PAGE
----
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Q and A: How to mix bread dough with out a mixer.

Today’s kitchen question was emailed to me by Al Mercado from New York City.

Q.

Dear Tuddypum,

I would really like to begin baking fresh  bread at home. My Grandfather used to bake bread from scratch and my memory of him making the dough, letting it rise, and pulling perfectly shaped loaves from the oven has always stayed with me. When I would visit my grandparents, their house was always filled with the wonderful aroma of freshly baked bread.

Here’s my question. How can I make my dough without having a stand up mixer? Every recipe I come across says to add the ingredients into a electric mixing bowl using a dough hook. This is how my Grandfather did as well. He had a very old one that seemed to work really well. The mixers are still in production and I’ve priced them out. They range anywhere from $199.00 – $350.00. That’s an investment that I cannot make at this time. Maybe one day. Do you have any tips or advice? Also, my wife has a gluten allergy. Can you provide a recipe for bread that does not contain gluten?  Thanks.

A.

Al, I feel your pain buddy. It’s too bad that your Grandfathers’ mixer didn’t get passed down to you. I know the brand you are speaking of. The newer models perform as well today as they did back when your Grandfather used his. I feel it is a worthy goal and I hope that sometime so you will be using one. I suggest that you check around at the thrift stores or even at a pawn shop. Believe it or not, I’ve seen them in both places, but they sell quickly.

In the mean time, you’re going to have to be creative. If you’re not a creative person, that’s ok because you have me to help and I’m as creative as they come. I can have you eating a sandwich made with slices of your own bread by sundown and it will only cost you .75 cents at your local hardware store. Oh, I forgot you said that you live in NYC so unless you are within walking distance, you should add some cab fare into the price.

In order for this to work well, you need to use a cordless or electric power drill. If not, go knock on some doors. Don’t tell anyone what you’re going to use it for and I advise you to do this in private unless you want people to think you’re as crazy as I am.

At the hardware store, go to the isle with all the hooks. Find yourself an “S” shaped bicycle hook used for overhead bike storage. Buy the red, rubber coated kind.

Viola, handheld mixer with a dough hook. Brilliant work Big Al!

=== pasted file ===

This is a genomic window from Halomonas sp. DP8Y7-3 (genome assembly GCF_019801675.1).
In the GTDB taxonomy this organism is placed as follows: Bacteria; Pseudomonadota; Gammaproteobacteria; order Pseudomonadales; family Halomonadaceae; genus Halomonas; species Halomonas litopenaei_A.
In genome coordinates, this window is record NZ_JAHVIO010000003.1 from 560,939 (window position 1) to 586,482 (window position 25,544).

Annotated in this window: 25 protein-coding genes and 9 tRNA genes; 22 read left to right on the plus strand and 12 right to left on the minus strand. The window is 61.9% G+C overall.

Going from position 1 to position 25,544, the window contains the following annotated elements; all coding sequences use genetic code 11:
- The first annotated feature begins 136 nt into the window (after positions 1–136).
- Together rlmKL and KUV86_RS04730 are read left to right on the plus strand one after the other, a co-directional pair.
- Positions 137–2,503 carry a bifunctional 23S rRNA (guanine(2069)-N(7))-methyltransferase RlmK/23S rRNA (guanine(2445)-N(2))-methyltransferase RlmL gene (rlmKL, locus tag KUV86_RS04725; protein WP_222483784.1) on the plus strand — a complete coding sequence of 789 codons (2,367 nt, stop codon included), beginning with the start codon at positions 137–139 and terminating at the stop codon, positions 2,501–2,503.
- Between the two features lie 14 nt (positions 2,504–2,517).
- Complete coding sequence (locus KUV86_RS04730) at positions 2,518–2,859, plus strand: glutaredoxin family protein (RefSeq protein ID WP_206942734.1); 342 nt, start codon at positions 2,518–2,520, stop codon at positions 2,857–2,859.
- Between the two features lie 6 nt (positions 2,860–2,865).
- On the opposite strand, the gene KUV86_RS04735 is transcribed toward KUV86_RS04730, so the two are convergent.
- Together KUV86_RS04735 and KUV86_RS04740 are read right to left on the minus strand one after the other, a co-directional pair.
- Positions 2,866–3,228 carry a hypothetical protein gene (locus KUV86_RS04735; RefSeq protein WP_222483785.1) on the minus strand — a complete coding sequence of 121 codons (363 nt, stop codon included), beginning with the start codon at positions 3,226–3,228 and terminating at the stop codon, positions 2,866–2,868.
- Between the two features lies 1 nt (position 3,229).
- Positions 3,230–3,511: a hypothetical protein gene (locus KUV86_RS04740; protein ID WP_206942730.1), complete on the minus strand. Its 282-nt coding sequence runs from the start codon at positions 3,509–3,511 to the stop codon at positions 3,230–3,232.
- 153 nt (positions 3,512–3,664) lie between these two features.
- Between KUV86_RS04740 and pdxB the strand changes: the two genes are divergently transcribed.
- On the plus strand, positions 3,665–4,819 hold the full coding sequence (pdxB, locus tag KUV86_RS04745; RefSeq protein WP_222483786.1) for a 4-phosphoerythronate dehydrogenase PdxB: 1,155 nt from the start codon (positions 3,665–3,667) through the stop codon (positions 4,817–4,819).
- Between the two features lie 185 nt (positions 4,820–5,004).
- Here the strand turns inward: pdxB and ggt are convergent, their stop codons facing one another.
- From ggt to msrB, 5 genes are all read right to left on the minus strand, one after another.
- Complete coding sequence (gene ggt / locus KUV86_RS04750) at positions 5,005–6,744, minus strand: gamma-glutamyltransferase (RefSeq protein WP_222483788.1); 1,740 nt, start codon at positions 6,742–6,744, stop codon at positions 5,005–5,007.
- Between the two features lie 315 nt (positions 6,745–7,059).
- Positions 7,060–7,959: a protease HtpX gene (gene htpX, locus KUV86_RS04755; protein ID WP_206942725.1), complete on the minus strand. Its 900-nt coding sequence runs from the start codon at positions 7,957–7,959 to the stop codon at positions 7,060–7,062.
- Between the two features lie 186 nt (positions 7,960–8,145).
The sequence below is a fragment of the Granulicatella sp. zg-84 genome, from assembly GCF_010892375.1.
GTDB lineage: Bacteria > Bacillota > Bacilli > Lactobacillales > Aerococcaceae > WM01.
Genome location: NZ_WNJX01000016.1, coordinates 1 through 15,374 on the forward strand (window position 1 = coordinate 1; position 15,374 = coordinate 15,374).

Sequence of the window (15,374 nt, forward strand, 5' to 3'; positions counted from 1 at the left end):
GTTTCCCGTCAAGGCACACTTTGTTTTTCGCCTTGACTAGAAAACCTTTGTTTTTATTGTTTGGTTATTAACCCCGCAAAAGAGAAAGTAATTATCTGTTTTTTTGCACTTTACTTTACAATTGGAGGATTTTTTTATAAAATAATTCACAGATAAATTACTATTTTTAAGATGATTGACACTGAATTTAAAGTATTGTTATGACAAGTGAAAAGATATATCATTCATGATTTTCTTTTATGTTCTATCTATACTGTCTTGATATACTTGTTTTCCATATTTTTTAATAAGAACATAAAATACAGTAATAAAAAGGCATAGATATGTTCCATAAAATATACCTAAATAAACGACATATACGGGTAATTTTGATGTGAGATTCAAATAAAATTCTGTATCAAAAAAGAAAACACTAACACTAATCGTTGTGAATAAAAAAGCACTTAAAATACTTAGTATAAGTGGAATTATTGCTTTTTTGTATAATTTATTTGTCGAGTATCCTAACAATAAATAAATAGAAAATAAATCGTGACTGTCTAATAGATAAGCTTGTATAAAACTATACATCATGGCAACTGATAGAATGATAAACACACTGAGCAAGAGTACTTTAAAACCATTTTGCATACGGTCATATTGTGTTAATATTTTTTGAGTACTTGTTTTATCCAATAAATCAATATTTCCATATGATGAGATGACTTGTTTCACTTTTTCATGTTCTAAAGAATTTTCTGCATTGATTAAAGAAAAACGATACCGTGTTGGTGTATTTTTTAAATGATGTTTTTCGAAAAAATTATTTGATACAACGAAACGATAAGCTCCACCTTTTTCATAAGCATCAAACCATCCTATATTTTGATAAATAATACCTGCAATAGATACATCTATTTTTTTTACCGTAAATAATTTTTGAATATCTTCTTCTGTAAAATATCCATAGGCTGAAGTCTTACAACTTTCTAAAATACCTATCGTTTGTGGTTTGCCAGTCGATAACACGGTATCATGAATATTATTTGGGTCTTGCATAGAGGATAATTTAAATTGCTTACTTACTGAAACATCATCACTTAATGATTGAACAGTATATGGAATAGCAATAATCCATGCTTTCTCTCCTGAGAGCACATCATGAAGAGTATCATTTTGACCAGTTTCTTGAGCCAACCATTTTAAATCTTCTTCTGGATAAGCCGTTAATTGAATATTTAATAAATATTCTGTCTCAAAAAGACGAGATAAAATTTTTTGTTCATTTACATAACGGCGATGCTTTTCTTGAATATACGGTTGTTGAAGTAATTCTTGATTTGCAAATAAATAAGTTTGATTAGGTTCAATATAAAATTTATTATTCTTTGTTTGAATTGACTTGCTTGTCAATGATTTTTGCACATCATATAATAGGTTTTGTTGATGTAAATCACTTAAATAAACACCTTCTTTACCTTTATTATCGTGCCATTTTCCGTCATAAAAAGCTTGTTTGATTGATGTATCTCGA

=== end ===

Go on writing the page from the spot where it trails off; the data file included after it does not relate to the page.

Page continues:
Here is a basic recipe for baking gluten-free white bread.

Mise en place:

3/4 cup potato flour

1/2 cup garbanzo bean flour or chickpea (heaping)

Approximately 1 cup of rice flower.

1tsp. kosher salt

1tsp. of agave honey or use regular

1tsp. gluten free baking powder

1tsp. xanthan gum

1tbls. active dry yeast

2tbls. olive oil

1 1/3 cups of slightly warmed water or you can use milk if there isn’t a lactose allergy as well.

Cooking spray for the bread pan

EQUIPMENT:

Power Drill – Cover the drill with a large Zip-lock or other plastic bag for sanitary purposes. Punch a hole through the bag, insert your improvised hook and chuck it down tightly. Make sure the bag does not wrap around the drill and please exercise caution. Use this method of your own free will.

Bike hook

4×8” bread loaf pan

2 Large mixing bowls

Flour sifter or fine mesh strainer

Rubber Spatula

Cooling rack. If you don’t have one, take one of your oven racks out before preheating and place atop a baking sheet.

Wet kitchen towel

Get set big Al. Here we go!

Preheat your oven to 400 degrees

After you’ve gathered all of your ingredients together, place your mixing bowl onto a wet towel and wrap the bottom. This will hold the bowl in place.

Sift all of the dry ingredients together into the bowl.  You can repeat this step if you wish, but it is not needed. Use a spoon to stir the dry ingredients to ensure that the yeast is evenly distributed.

Add the olive oil and using the wooden spoon again, slowly incorporate while adding the lukewarm milk or water a little bit at a time. I want you to use the spoon first because if you insert the hook before the mixture has started to adhere, you will have a really big mess in your kitchen.

Insert the bike hook and pulse the drill at first. The dough will begin to ball up after about a minute. Now you can increase the duration of your pulses working your way up to a constant low speed. Don’t use the drill in the dough like you would with a concrete screw. The bowl will end up in the living room. This may take you up to 10 minutes using this method. if you get tired, stop for a minute. Remember to use the rubber spatula to occasionally scrape the sides of the bowl.

After aerating the dough, transfer the dough into the second mixing bowl. Spray one side of a piece of plastic wrap with cooking spray and cover the bowl loosely. Set the bowl on a counter nearest the pre-heating oven. Let rise 30-40 minutes.

The dough will have risen considerably. DO NOT punch it down. Spoon the dough into your greased loaf pan and pat it down a bit with the back of the spoon. You can brush a small amount of beaten egg on top if you wish.

Put into the oven for 45-50 minutes. Turn the loaf out onto a wire rack and thump the bottom. A hollow sound means it’s done. If it doesn’t sound hollow, put the loaf back into the pan and continue to bake for another 5 minutes. When you know it’s right, leave it on the rack to cool.

It sounds like a lot of work, but it’s really simple. Thanks for the email, Al. – Tpum.

Yeast bread dough, ready for proving

Gluten Free Bread Dough, ready for proofing

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